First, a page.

In order for each and every one of these simulscreen offerings to be viable, advertisers will require a “buy once, reach all” clearinghouse that can provide placement and reporting standards, and serve the needs of all players in the space: advertisers, delivery platforms, networks, broadcasters, and MVPDs.

Let's break down their requirements one by one and see why it is brilliant, and why many will hate it.

Synchronization

You know how you hate having fifteen different accounts to watch all your online video? Or how you hate having fifteen apps on your tablet for second screen experiences? Imagine the insane amount of redundant and unnecessary work that went into all of those apps, simply because the studios see each other as competition and therefore all feel the need to have their own app. Fine, have your own app, but what if the core of it, all the heavy lifting could and should be done by a standard, an open protocol and an agnostic system that doesn't care about the OS or the content or anything, it simply delivers it in the right format, at the exact right moment.

At last count, there were over 100 venture-backed start-up companies that have launched some sort of capability or app that allows viewers to interact with linear TV content — from integrated TV screen experiences (single screen), to Check-In and social TV experiences, as well as rudimentary incentive/reward platforms.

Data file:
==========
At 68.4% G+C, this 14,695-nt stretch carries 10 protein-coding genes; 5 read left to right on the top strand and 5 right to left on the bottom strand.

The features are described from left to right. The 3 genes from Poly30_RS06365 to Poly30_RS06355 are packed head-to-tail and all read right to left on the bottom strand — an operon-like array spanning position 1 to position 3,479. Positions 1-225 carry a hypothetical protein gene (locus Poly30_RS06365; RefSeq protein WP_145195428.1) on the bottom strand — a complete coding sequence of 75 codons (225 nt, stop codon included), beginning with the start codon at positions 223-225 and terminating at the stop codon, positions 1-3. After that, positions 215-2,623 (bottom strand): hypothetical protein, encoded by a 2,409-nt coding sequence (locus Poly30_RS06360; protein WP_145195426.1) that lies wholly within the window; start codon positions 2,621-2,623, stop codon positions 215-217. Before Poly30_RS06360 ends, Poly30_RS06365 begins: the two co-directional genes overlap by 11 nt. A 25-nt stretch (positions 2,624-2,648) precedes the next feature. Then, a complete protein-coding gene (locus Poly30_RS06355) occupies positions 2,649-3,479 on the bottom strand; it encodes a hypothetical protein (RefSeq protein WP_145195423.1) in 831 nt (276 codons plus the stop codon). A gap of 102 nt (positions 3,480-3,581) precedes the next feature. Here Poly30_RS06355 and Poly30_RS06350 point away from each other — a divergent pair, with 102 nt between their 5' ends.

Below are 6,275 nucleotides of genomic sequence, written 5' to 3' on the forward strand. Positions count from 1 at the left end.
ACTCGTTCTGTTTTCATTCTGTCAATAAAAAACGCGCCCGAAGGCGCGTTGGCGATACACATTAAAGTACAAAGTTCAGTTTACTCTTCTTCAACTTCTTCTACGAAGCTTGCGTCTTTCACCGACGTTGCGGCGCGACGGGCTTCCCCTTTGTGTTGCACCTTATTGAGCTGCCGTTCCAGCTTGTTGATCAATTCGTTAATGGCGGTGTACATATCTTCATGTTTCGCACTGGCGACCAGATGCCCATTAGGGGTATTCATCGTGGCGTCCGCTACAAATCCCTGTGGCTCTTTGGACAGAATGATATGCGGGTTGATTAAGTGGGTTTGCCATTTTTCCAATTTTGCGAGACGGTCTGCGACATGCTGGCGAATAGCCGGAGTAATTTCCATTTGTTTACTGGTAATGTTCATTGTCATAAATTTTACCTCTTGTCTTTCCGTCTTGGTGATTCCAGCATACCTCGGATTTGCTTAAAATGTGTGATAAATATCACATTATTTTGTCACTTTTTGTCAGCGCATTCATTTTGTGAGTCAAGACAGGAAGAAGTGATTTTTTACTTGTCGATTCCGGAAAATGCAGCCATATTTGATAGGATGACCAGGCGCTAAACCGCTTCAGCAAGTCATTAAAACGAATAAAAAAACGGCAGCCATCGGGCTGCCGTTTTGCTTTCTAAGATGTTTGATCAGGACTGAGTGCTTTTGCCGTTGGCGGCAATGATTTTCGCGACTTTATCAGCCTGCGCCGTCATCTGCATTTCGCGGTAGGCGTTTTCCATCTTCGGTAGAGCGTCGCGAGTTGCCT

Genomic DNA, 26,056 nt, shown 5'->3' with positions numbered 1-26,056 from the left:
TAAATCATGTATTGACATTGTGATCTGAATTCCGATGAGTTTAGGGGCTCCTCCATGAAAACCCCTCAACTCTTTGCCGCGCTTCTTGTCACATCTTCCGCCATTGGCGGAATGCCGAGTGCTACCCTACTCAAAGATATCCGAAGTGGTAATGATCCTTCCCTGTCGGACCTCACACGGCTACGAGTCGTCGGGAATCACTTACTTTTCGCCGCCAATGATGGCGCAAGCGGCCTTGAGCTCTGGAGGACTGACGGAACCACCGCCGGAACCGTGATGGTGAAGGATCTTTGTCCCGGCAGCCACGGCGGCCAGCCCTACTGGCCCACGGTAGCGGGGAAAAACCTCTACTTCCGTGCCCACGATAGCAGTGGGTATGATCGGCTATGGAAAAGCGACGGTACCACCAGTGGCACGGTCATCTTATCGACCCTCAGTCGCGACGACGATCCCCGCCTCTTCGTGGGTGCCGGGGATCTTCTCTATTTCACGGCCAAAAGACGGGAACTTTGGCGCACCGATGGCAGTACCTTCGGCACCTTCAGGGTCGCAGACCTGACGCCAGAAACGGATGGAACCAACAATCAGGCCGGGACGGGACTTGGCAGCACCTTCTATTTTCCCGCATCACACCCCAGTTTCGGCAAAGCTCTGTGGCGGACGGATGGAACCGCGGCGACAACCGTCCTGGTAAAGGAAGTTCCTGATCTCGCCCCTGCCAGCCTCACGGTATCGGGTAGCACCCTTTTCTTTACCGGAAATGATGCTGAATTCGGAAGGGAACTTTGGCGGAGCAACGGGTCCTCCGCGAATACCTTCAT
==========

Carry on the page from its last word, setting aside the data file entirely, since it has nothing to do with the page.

With proprietary systems comes fragmentation and with fragmentation comes confusion for advertisers and content creators. Which one to go with, what the different systems can and can't do, how they all differ, which is best? Questions that are nigh impossible to answer and shouldn't even have to be, because a single, standardized, open system would solve it.

Incentives

Remember when gamification was the buzzword and everyone was trying to squeeze it into their marketing vocab? All of it pretty much came to naught as far as I'm concerned, but we did get something out of the game craze, the belief that viewers and consumers need incentives.

So give them incentives. Here's a great example of how not to go about it.

During Falling Skies on TNT they had a second screen app. During the commercial break, there was show trivia. But you didn't get points, or prizes or even recognition. LAME. All it really did, was give me a reason not to look at the TV screen while the ads were playing. Not very smart on the part of TNT, I mean, if they're going to do that, then their advertisers probably see it as them taking attention away from my ads. So, why would I want to advertise against that?

Incentives! Award the users with something that ties right into the advertisers, perhaps some products or points or something that first makes them want to engage with the second screen and second ties directly into the people who are paying the bills. Cohesive solution to the problem.

Organized Social Activity